While environmental activists and pundits may think that “pausing” would be a betrayal of the greater goal, they are merely repeating the mistake of the British labor unions. And they risk dragging both their movement and their party into political oblivion, as happened in the U.K. While the Labour Party was leading in the polls before the Winter of Discontent, Biden’s numbers are already looking dicey, and few if any Democrats are looking forward to the midterms next year. An American Winter of Discontent would do to the Biden administration what Hurricane Katrina did to George W Bush’s.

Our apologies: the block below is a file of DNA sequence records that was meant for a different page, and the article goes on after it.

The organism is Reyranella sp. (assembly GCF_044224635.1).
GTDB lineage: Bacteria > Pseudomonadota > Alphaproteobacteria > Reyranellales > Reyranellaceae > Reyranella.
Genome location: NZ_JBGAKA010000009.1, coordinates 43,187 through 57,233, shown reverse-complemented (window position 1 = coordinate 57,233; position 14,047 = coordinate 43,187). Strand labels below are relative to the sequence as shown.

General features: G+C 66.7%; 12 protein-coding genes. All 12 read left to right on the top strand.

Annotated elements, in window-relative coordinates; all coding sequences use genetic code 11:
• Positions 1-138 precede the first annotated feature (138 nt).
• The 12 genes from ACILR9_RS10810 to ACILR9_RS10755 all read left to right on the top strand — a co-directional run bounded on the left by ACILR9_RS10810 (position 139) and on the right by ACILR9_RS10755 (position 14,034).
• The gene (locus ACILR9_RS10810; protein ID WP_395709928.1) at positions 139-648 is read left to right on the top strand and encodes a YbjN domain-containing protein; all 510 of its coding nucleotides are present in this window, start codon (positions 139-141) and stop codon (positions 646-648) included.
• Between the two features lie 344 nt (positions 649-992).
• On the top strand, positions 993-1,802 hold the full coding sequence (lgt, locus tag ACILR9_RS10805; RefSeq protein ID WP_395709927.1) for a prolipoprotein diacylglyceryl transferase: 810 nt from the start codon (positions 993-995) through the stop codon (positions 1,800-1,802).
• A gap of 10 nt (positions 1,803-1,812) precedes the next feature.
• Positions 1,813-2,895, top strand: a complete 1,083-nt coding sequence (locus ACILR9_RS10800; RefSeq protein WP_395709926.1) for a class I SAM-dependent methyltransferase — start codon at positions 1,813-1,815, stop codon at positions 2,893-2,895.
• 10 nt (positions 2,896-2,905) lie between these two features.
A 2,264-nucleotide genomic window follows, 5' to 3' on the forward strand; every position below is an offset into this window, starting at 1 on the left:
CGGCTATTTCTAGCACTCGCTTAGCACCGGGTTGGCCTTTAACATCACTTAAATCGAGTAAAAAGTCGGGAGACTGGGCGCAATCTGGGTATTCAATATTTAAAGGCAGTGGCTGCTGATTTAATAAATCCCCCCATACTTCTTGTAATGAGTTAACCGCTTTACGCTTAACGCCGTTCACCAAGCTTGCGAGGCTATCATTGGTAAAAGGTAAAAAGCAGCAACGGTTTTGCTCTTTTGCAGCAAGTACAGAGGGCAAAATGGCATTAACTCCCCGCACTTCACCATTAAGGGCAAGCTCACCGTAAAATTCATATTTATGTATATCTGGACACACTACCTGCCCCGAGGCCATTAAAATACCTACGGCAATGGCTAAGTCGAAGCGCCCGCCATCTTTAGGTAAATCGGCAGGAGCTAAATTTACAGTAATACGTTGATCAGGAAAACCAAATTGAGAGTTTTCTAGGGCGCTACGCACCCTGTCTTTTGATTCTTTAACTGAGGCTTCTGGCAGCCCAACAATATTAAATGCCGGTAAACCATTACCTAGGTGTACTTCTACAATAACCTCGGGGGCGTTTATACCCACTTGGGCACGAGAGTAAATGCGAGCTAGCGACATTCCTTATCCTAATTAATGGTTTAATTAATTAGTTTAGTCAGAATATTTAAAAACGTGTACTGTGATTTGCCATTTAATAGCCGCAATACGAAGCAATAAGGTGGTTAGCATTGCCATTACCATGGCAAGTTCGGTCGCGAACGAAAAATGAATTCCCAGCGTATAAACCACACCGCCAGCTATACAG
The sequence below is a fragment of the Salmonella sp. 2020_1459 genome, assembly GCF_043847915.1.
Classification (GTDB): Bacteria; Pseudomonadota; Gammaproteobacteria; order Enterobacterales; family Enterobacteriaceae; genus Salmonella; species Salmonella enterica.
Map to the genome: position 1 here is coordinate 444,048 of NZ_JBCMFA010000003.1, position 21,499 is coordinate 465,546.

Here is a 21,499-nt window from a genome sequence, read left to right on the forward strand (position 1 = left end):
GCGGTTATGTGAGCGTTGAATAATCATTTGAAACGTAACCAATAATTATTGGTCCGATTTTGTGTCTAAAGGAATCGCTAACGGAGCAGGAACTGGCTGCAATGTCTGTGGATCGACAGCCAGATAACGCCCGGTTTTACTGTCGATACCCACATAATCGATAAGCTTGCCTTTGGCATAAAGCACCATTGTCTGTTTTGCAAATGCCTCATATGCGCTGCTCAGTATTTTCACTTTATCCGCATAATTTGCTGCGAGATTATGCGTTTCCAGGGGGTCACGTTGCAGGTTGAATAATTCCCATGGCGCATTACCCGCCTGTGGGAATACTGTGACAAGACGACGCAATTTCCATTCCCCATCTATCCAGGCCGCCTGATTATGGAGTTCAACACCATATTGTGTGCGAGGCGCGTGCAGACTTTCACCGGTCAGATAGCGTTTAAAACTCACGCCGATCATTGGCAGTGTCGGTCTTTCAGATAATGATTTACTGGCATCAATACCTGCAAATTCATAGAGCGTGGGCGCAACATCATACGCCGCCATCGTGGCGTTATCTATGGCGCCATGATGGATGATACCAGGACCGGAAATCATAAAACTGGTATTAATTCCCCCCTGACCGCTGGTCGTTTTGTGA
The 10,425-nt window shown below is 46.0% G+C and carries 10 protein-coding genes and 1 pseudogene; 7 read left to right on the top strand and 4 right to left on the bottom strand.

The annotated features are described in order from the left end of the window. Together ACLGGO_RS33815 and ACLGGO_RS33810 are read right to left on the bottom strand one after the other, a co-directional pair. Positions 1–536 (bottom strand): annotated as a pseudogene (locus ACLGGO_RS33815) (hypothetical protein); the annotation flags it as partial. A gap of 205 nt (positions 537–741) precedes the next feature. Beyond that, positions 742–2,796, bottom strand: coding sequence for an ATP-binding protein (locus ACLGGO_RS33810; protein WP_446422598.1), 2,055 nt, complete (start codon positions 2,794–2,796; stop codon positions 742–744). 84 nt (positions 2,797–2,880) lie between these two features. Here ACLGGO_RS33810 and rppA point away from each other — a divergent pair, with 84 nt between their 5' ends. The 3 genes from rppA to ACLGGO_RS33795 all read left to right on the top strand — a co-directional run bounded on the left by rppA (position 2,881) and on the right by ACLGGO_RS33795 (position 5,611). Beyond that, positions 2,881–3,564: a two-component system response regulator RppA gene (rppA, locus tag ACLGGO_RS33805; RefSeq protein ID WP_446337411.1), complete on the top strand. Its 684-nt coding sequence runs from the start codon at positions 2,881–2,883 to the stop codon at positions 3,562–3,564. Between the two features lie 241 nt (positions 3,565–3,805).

Quite simply, progressives are facing a dilemma similar to the famous marshmallow test, which measured how well children could delay gratification: Democrats may be able to stand firm and pass one or two items from their green agenda now. Come next year, they will lose the midterms in a landslide, and Biden will then be reduced to a lame duck for the rest of his term. With Biden having accomplished almost nothing in his first term, and quite literally nothing during the final two years of it, he will have virtually no achievements on which to run in 2024. The result is predictable, and this is why progressives ought to be patient and delay the gratification of environmental policy wins now.